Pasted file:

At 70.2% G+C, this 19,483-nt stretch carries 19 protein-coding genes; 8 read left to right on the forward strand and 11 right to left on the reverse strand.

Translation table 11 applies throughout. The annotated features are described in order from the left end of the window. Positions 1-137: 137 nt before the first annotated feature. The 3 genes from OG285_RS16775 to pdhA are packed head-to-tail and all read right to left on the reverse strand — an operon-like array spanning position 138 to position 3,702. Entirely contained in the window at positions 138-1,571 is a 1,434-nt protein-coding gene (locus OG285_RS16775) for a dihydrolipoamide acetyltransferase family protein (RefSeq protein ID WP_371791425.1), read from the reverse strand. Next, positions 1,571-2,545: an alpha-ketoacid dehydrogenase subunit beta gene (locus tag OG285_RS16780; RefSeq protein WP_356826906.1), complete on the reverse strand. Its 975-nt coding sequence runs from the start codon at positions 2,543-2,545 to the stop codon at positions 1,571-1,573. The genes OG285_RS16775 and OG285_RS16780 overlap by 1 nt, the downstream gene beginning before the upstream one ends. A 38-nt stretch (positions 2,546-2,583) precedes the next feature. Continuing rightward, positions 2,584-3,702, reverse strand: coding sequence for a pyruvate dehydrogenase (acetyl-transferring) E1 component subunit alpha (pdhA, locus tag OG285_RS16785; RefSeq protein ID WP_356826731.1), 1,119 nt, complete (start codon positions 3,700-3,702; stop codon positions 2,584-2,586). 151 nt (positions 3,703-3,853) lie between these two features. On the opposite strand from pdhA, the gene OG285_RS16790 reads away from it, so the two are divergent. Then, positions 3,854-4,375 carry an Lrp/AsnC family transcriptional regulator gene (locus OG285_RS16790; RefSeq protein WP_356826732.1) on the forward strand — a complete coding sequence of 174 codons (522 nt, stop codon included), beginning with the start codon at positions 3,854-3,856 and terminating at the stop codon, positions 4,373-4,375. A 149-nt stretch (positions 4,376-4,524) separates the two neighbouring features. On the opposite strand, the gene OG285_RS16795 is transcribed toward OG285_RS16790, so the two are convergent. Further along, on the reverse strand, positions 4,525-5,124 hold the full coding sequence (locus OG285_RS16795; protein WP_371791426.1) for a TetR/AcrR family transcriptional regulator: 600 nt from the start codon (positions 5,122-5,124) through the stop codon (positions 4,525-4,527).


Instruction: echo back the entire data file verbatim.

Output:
At 70.2% G+C, this 19,483-nt stretch carries 19 protein-coding genes; 8 read left to right on the forward strand and 11 right to left on the reverse strand.

Translation table 11 applies throughout. The annotated features are described in order from the left end of the window. Positions 1-137: 137 nt before the first annotated feature. The 3 genes from OG285_RS16775 to pdhA are packed head-to-tail and all read right to left on the reverse strand — an operon-like array spanning position 138 to position 3,702. Entirely contained in the window at positions 138-1,571 is a 1,434-nt protein-coding gene (locus OG285_RS16775) for a dihydrolipoamide acetyltransferase family protein (RefSeq protein ID WP_371791425.1), read from the reverse strand. Next, positions 1,571-2,545: an alpha-ketoacid dehydrogenase subunit beta gene (locus tag OG285_RS16780; RefSeq protein WP_356826906.1), complete on the reverse strand. Its 975-nt coding sequence runs from the start codon at positions 2,543-2,545 to the stop codon at positions 1,571-1,573. The genes OG285_RS16775 and OG285_RS16780 overlap by 1 nt, the downstream gene beginning before the upstream one ends. A 38-nt stretch (positions 2,546-2,583) precedes the next feature. Continuing rightward, positions 2,584-3,702, reverse strand: coding sequence for a pyruvate dehydrogenase (acetyl-transferring) E1 component subunit alpha (pdhA, locus tag OG285_RS16785; RefSeq protein ID WP_356826731.1), 1,119 nt, complete (start codon positions 3,700-3,702; stop codon positions 2,584-2,586). 151 nt (positions 3,703-3,853) lie between these two features. On the opposite strand from pdhA, the gene OG285_RS16790 reads away from it, so the two are divergent. Then, positions 3,854-4,375 carry an Lrp/AsnC family transcriptional regulator gene (locus OG285_RS16790; RefSeq protein WP_356826732.1) on the forward strand — a complete coding sequence of 174 codons (522 nt, stop codon included), beginning with the start codon at positions 3,854-3,856 and terminating at the stop codon, positions 4,373-4,375. A 149-nt stretch (positions 4,376-4,524) separates the two neighbouring features. On the opposite strand, the gene OG285_RS16795 is transcribed toward OG285_RS16790, so the two are convergent. Further along, on the reverse strand, positions 4,525-5,124 hold the full coding sequence (locus OG285_RS16795; protein WP_371791426.1) for a TetR/AcrR family transcriptional regulator: 600 nt from the start codon (positions 5,122-5,124) through the stop codon (positions 4,525-4,527).